Ga. DNR Offers Advice As Bear Sightings Pick Up

As the temperatures warm up, the number of bear sightings is rising.

Over this past weekend, a bear was spotted in a woman’s yard in Martin. In addition, a bear was hit and killed by a truck on Falls road last week.

Georgia Department of Natural Resources Wildlife Biologist Scott Frazier said bear sightings are not uncommon at this time of the year as the bears begin to travel, looking for food.

Frazier said a number of things around a home have the potential to attract bears looking for something to eat.

“Generally, the top attractants for bears are household garbage and bird seed,” said Frazier. “Those are probably one and two. Pet food is probably a close third.”

Frazier said that if a bear begins appearing in a neighborhood, homeowners should make sure they are not leaving out a potential food source to attract the bear.

“If it is (available), they need to make that food unavailable to the bear,” said Frazier. “If it is something they can pick up, remove it. If they can put it inside of a locked building, they can lock it up. They can haul it off. They can do anything they can to remove it to prevent that bear from coming back repeatedly.”

According to Frazier, the problem with bears can be when they find a food source and return over and over again, they can begin to become more aggressive at that point.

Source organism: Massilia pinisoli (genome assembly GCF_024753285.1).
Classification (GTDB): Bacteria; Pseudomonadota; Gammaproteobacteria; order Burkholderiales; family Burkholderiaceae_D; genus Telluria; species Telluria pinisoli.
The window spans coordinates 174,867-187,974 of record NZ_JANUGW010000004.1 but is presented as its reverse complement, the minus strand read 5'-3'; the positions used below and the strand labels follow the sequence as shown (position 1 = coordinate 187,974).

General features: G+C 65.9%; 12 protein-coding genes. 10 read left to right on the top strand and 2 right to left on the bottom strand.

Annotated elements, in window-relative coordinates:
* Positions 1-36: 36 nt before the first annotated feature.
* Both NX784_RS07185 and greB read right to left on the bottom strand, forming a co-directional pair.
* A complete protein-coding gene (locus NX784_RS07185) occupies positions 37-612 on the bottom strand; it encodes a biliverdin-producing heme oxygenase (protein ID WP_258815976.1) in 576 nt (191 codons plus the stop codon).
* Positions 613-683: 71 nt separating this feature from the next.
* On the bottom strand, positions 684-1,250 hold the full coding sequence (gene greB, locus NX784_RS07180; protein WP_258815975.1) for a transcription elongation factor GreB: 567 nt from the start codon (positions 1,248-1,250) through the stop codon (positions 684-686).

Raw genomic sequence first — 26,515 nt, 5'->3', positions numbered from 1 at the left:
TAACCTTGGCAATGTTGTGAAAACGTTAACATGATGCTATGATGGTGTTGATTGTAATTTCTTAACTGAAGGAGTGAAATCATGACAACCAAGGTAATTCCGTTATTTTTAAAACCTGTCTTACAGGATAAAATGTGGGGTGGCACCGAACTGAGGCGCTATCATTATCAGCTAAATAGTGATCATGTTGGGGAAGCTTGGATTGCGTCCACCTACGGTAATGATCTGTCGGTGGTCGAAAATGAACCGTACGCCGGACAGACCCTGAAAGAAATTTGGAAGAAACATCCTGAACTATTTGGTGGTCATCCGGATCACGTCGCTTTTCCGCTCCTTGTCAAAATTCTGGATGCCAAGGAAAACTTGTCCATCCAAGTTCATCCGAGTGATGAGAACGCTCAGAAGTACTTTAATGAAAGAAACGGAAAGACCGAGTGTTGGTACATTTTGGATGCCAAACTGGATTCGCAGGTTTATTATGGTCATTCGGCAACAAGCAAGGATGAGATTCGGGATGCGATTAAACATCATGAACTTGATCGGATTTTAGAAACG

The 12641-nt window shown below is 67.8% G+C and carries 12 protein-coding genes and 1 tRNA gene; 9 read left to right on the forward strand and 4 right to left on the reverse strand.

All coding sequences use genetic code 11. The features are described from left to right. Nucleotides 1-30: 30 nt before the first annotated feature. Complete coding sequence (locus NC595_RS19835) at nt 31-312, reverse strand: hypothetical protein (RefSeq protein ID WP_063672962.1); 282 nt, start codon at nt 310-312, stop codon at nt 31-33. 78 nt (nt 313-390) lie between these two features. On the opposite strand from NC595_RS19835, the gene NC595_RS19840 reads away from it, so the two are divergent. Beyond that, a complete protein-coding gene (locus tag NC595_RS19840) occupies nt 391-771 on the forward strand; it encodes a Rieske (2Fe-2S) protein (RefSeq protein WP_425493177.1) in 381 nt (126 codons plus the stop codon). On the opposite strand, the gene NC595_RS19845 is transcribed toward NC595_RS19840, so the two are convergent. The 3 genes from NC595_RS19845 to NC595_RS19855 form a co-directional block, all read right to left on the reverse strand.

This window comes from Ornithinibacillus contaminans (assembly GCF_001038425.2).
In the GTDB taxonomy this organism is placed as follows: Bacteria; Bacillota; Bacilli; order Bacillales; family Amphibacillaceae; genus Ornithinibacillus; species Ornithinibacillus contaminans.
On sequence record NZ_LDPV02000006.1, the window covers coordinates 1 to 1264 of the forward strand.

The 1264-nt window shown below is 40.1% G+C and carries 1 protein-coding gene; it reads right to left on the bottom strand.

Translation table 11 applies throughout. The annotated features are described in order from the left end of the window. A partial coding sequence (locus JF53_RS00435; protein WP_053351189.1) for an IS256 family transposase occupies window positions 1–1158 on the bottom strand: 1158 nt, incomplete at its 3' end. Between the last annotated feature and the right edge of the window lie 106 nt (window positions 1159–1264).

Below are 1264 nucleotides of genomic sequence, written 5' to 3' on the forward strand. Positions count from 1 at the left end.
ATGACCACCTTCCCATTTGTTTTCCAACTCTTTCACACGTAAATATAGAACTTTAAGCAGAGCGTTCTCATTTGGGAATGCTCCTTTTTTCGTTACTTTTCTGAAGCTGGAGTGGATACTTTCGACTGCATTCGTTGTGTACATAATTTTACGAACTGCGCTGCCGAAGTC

Things people can do to help not attract bears include using bear-proof garbage containers, securing garbage inside a garage or other enclosed area, placing garbage cans out for pick-up the day it is picked up and not the night before or disposing of it at a dump site immediately, removing food scraps from grills and fire pits daily, keeping garbage cans as clean as possible, and rinsing food cans and wrappers before disposal.

The DNR also has advised homeowners in known bear areas to bring pet food indoors and remove birdfeeders during spring and late summer.

Meanwhile, Frazier said that if you do see a bear around your home, you should not confront it, but instead try to make sure it has a bad experience.

“If a person can make a loud noise, can do something that causes significant movement or scares the bear, trigger their car alarm, anything of that nature that spooks the bear and makes it run off some distance,” said Frazier. “That is an indication that it had a bad experience and is frightened. That is a good thing.”

According to Frazier, if a bear has a positive experience, it is more likely to return.

As for those planting gardens this year, Frazier said those planting corn should be particularly cautious as corn tends to attract bears.

“People having a lot of bear activity should maybe consider not planting corn or planting it away from the other corps, or protecting it with some type of electrified fence,” said Frazier.

Frazier said that if you spot an aggressive bear, contact the Department of Natural Resources at 770-535-5700.